Applicants are encouraged to contact ARISC in advance of submitting an application in order to confirm eligibility. A complete application will include the following materials:
- Application Form (This form must be downloaded to be completed.) You will need to use Adobe Reader (free) to complete the form. This link shows how to type into the document using the free Adobe Reader DC.
- Narrative description of the project (not to exceed 3 double spaced pages).
- Supporting documents: up to 2 pages of illustrative materials such as photos or maps.
- Itemized budget and budget summary (must show funds requested from ARISC as well as other current and pending support).
- CVs for all participants, including associated personnel (limit to 2 pages each including most relevant experience and publications).
- Evidence of endorsement from all relevant institutions in Armenia.
A portion of the grant stipend will be withheld until the recipient submits their Final Report on their grant.
If any item of equipment or supplies purchased with grant funds at an original cost in excess of $750 still has monetary value, the resale value must be returned to ARISC; or, upon approval by ARISC, such equipment may be donated to an educational or research institution in the South Caucasus in the name of ARISC.
Proof of Institutional Review Board (IRB) approval must be provided, if relevant, upon receipt of grant.
Applications must be written in English and submitted electronically to info “at” arisc.org.
Award recipients are responsible for paying all taxes related to their awards. The fellowship funds awarded are generally considered income in the United States, and therefore must be reported to the tax authorities. ARISC bears no responsibility for withholding or remitting taxes related to these awards.
Proposals will be evaluated by ARISC’s fellowships panel according to the following four primary criteria:
- Contribution to the preservation of Armenia’s heritage
- Promotion of local skills in current techniques of heritage management and curation
- Development of substantive collaborative ties
- Advancement of public understanding
Notifications of awards will be sent out by the end of March 2021.If you would like to receive any updates to this funding call, please email firstname.lastname@example.org with your name, contact information, and the subject “Updates to CHM Grants 2020-21.”
ARISC does not discriminate on the basis of race, color, national origin, religion, sex, physical or mental disability, medical condition, ancestry, marital status, age, sexual orientation, or status as a covered veteran.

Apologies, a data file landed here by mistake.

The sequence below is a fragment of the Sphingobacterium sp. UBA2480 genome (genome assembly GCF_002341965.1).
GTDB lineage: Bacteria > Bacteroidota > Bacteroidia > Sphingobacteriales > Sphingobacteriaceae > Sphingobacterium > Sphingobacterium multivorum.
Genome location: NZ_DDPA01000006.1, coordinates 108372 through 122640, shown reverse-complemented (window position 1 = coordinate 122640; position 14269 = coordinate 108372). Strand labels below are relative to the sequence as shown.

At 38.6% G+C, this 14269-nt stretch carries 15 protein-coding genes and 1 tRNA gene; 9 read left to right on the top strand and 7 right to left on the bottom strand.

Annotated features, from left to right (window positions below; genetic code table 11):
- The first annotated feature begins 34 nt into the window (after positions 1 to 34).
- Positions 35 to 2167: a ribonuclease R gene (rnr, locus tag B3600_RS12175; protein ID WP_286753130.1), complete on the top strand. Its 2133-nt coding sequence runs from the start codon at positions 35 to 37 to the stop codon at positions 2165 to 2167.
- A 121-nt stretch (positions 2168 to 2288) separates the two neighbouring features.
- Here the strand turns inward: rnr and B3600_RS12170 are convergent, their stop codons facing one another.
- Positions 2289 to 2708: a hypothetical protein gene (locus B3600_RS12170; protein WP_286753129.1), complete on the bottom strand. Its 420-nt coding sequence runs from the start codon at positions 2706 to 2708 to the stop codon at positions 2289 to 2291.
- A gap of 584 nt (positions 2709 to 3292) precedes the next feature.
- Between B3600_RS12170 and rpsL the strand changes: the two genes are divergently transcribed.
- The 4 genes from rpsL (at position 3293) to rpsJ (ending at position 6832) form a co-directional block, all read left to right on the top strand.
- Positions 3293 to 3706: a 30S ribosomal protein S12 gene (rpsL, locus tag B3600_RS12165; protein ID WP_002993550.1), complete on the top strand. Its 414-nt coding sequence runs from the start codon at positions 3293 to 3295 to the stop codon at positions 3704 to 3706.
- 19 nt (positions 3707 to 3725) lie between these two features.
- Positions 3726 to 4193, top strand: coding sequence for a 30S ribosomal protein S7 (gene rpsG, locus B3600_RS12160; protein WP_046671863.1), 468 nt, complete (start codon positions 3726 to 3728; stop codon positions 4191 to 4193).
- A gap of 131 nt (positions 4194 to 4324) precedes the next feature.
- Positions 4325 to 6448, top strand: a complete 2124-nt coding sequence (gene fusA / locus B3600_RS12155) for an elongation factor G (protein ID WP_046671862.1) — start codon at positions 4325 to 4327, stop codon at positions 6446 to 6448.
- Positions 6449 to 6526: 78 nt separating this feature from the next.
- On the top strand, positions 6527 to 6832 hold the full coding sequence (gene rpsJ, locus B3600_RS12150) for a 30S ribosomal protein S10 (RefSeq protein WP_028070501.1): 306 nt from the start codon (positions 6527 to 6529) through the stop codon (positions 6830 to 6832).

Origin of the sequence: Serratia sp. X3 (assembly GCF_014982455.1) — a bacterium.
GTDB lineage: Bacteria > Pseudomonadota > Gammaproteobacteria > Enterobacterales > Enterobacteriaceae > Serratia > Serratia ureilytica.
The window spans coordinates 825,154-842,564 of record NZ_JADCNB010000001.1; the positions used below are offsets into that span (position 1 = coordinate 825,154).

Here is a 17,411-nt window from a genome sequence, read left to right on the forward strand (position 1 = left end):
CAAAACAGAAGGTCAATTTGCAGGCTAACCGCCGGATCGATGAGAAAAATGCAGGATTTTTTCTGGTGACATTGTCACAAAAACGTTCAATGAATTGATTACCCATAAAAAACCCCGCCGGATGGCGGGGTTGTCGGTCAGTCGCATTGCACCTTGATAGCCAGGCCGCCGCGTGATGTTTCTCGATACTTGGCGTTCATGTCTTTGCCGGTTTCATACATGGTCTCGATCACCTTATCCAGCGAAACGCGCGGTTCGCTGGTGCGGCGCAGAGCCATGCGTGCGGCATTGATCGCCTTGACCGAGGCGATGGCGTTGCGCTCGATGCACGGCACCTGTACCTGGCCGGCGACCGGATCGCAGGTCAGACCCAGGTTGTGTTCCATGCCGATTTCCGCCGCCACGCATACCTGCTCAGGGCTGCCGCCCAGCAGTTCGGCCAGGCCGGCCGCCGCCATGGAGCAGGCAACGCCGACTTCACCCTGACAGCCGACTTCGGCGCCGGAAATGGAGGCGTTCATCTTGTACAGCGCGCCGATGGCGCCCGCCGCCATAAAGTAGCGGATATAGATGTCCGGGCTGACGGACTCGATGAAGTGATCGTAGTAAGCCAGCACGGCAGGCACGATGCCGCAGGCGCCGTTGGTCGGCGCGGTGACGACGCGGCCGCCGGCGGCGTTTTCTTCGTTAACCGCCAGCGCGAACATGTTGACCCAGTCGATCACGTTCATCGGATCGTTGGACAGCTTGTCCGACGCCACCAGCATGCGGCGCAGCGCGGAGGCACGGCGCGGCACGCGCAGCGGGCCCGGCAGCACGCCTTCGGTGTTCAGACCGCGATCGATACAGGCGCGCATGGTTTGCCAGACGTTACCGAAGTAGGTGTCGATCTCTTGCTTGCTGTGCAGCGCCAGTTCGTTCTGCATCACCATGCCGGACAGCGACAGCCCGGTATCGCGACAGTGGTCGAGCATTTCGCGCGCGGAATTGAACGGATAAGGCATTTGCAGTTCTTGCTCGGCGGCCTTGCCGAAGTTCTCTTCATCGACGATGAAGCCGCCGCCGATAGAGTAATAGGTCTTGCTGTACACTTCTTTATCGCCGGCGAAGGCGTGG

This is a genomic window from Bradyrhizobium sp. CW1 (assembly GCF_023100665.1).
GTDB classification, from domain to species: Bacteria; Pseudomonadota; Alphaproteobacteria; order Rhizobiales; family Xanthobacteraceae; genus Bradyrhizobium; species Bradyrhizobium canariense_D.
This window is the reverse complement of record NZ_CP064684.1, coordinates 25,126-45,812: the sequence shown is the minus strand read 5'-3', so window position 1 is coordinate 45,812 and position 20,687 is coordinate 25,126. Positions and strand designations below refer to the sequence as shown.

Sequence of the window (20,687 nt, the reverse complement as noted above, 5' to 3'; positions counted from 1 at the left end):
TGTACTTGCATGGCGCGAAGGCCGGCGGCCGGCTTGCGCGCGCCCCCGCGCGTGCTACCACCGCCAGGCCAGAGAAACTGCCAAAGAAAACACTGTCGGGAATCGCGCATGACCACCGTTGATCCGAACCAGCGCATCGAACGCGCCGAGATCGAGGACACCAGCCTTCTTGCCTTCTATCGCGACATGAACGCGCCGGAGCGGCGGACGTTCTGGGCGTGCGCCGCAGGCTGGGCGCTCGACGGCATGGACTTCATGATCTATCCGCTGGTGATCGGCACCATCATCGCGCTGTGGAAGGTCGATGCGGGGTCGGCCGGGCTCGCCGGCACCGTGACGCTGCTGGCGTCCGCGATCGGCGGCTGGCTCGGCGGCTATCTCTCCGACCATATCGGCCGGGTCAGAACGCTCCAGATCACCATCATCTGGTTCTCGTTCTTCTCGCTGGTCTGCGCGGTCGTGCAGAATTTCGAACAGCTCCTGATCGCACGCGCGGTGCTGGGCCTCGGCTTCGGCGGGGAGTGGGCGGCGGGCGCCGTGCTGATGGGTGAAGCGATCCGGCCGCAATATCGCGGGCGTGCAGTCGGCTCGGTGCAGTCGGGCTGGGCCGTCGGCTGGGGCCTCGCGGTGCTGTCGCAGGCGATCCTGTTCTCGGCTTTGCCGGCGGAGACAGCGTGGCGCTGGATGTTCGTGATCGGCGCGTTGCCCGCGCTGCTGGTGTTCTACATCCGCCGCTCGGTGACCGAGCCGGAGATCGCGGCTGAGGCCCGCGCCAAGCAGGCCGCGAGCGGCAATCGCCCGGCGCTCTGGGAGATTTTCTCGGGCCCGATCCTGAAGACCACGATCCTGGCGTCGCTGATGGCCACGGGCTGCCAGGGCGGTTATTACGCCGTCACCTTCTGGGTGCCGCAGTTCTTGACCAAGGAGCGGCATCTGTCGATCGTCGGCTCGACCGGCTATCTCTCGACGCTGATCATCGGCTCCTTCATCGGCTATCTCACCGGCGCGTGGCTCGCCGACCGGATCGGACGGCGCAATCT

– Karen Azatyan (Yeghegnadzor Regional Museum) and Kathryn Franklin (Birkbeck University of London): Curation of medieval archaeological collections, Yeghegnadzor Regional Museum
– Dr. Tiffany Earley-Spadoni (University of Central Florida, USA) and Dr. Arthur Petrosyan (Institute of Archaeology and Ethnography NAS Republic of Armenia): Infinite Armenias: Digital Storytelling as Cultural Heritage Preservation.
– Dr. Ruben Badalyan (Institute of Archaeology and Ethnography NAS Republic of Armenia) and Dr. Maureen Marshall (University of Illinois Urbana-Champaign, USA): Preserving the Cultural Heritage of Karnut Cemetery.
– Dr. Barlow Der Mugrdechian (Cal State University, Fresno, USA) and Arusyak Baldryan (BTU Cottbus-Senftenberg, Germany): The Conservation Project of the Gospel of Tsughrut.
– Dr. Talinn Grigor (University of California, Davis, USA) and Yeva Sargsyan (ReArk Architectural Environment Research Center, Armenia): Digital Catalog of Armenian Modernist Architecture. http://armarch.net/en
– Dr. Alan Greene (Stanford University, USA) and Dr. Roman Hovsepyan (Institute of Archaeology and Ethnography NAS Republic of Armenia): Website for the Institute of Archeology and Ethnography NAS RA. http://iae.am/en
– Dr. Kathryn Franklin (University of Chicago, USA) and Astghik Babajanyan (Institute of Archaeology and Ethnography NAS Republic of Armenia): Vayots Dzor Medieval Silk Road Heritage Corridor Archaeological Survey.
– Dr. Diana Ter-Ghazaryan (University of Miami, USA) and Sarhat Petrosyan (Urbanlab Yerevan, Armenia): Other Yerevan: A Virtual Museum of Yerevan’s Cultural Heritage. http://www.otheryerevan.am/en
– Dr. Miriam Belmaker (University of Tulsa, USA) and Dr. Ruzan Mkrtchyan (Yerevan State University): Storage and Preservation of the Bioarchaeological Collections at the Yerevan State University.
– Dr. Alexia Smith (University of Connecticut, USA) and Dr. Ivan Gabrielyan (Institute of Botany, Armenia): Establishing a Botanical Reference Collection for Archaeobotanical Studies in Armenia.
– Lyssa Stapleton (University of California, Los Angeles, USA) and Dr. Pavel Avetisyan (Institute of Archaeology and Ethnography of the National Academy of Sciences of Armenia): Long-Term Preservation of Artifacts from the Site of Areni-1, Armenia.